Electric vehicles running on fuel cells tout zero emissions and higher efficiency, but expensive platinum is holding them back from entering a larger market. A new method increases fuel cell electrode activity at least tenfold, using 90 percent less metal.
A new method borrows some thinking from "Goldilocks", just the right amount, for evaluating how much metal would be required for fuel cell electrodes. The technique uses the forces on a metal's surface to identify the ideal electrode thickness.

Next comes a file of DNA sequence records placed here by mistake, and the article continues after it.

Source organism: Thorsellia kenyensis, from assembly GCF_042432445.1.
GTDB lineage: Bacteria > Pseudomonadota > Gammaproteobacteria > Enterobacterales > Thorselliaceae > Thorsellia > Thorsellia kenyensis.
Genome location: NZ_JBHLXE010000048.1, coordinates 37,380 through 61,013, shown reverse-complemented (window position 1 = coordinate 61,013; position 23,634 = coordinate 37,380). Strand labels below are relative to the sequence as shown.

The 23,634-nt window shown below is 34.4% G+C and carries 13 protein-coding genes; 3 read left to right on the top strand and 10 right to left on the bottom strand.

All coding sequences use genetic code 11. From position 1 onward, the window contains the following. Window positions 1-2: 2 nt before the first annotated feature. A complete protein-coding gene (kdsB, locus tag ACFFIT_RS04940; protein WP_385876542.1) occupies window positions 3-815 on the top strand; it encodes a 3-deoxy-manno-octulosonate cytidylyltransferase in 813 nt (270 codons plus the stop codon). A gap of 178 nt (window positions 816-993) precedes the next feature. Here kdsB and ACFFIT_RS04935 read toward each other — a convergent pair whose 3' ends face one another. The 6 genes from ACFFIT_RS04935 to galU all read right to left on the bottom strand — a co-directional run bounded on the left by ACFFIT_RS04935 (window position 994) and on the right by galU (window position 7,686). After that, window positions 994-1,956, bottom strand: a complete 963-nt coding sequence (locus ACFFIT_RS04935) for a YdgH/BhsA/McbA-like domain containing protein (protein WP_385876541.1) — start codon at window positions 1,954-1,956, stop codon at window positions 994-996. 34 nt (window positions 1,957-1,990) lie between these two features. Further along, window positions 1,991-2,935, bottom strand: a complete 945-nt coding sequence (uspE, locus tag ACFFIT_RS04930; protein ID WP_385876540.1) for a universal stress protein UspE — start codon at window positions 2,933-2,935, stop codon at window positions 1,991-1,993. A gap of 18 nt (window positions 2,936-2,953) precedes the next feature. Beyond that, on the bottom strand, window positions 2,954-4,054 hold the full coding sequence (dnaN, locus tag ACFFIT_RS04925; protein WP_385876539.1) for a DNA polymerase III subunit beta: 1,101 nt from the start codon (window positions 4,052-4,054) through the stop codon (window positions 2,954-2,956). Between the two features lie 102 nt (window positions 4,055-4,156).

Fuel cells convert hydrogen, combined with some oxygen, into electricity through a so-called oxygen-reduction reaction that an electro-catalyst starts. Finding exactly the right thickness stresses the surface of the electro-catalyst and enhances how well it performs this reaction.